Fairbanks, Alaska -- Arctic nations have the wealth and scientific understanding to alter the course of global climate change, if they choose to do so, writes F.S. (Terry) Chapin III, of the University of Alaska Fairbanks, in a paper to be published August 9, 2006 in the journal Ambio.
Chapin, professor of ecology at the Institute of Arctic Biology, and co-authors offer local-to-global policy recommendations to manage Arctic conditions resulting from thawing permafrost, melting sea ice, and relaxation of thermal thresholds. "Nations that govern Arctic lands account for about 40% of global CO2 emissions and therefore have a substantial capacity to reduce the rates of Arctic change," write the authors.
Among the authors' recommendations are that Arctic nations should designate marine protected areas, designate co-managed reserve networks, foster economic adaptation to global change, and reduce greenhouse gas emissions. "A lot of the recommendations for policy change deal with enhancing the capacity of northern regions to be flexible and adaptable to cope with changes, some of which we can predict, and others of which will be surprises," said Chapin.
An increasingly ice-free Arctic Ocean could be zoned to include marine protected areas, designated shipping lanes, and fishing areas co-managed by local residents and government managers. If reserve networks were implemented, they would likely make important contributions to maintaining biodiversity, providing nursery stocks for adjacent fished areas, and ensuring against mismanagement or unexpected events outside the reserves. Economic adaptation is likely to be most effective if it includes incentives to encourage economic diversity and entrepreneurship rather than subsidies for traditional sectors adversely affected by Arctic change.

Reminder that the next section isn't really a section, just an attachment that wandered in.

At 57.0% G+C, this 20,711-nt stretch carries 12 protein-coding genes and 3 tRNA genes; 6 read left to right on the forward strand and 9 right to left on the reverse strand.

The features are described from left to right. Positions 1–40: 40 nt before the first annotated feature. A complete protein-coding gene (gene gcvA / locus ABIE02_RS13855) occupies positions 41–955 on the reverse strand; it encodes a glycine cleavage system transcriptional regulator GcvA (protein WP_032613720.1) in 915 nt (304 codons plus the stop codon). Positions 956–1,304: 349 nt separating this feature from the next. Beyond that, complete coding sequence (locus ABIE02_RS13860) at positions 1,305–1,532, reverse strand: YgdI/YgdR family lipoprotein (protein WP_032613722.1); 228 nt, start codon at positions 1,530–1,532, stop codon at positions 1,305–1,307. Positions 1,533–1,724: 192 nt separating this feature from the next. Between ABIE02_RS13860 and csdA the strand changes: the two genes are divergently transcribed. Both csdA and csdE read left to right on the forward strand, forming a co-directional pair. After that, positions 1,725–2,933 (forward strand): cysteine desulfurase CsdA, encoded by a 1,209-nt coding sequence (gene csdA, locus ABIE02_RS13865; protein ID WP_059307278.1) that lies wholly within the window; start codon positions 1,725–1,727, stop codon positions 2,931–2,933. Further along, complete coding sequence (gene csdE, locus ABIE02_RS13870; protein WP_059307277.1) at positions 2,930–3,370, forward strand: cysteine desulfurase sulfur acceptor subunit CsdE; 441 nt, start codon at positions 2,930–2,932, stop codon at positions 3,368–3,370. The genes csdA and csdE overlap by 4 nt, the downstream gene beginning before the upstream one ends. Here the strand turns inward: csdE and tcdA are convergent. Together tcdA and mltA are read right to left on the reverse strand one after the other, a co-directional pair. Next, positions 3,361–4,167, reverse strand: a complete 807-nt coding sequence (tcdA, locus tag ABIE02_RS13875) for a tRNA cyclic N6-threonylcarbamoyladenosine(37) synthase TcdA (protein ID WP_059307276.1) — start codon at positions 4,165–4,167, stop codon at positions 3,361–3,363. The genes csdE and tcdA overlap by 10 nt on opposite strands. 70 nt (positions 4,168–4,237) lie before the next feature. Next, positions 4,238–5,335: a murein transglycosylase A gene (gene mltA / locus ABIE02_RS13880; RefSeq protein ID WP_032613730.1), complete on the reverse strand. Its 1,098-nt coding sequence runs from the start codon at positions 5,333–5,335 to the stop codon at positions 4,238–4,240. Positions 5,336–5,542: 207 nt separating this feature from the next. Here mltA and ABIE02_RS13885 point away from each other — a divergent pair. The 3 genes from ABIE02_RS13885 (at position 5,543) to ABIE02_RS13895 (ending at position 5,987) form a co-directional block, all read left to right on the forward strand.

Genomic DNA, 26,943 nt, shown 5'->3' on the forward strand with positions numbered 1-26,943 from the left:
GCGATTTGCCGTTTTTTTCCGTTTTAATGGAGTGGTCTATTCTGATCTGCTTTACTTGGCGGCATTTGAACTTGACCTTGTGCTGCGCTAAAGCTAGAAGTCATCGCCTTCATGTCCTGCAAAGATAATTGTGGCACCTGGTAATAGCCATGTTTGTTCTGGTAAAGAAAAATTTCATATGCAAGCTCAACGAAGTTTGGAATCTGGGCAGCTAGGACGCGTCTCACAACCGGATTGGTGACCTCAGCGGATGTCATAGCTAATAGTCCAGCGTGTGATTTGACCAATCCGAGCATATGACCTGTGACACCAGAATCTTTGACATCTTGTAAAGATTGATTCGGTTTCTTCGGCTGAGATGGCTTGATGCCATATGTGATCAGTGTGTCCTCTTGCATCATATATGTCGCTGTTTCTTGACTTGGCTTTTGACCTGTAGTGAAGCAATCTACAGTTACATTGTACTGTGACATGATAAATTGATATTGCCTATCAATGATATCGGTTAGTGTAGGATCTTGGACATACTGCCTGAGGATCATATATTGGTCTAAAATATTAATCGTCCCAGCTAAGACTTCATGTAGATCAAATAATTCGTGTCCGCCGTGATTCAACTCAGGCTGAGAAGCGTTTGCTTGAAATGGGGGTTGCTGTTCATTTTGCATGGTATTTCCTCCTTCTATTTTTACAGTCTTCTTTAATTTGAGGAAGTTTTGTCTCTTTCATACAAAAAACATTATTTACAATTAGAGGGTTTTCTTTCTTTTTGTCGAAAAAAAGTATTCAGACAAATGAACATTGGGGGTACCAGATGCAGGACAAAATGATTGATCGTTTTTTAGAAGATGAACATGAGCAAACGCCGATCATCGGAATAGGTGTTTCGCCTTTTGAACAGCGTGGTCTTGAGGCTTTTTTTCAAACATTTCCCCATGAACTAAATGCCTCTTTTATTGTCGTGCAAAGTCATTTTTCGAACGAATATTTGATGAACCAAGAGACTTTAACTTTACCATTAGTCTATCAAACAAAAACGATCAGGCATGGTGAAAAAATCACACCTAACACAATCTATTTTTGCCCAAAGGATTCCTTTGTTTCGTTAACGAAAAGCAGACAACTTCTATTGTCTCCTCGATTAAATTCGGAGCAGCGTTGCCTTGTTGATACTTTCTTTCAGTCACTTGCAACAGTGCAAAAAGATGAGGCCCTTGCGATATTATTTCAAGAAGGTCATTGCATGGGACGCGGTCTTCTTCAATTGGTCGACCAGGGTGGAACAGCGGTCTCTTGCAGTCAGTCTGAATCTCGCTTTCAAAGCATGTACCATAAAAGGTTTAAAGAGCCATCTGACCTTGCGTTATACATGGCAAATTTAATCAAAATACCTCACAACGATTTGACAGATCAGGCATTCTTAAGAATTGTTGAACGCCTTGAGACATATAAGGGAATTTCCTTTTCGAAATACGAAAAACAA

"There is a long, perhaps 50-year, time lag between implementation of reduced greenhouse gas emissions and a large change in greenhouse gas conce
Contact: Marie Gilbert
University of Alaska Fairbanks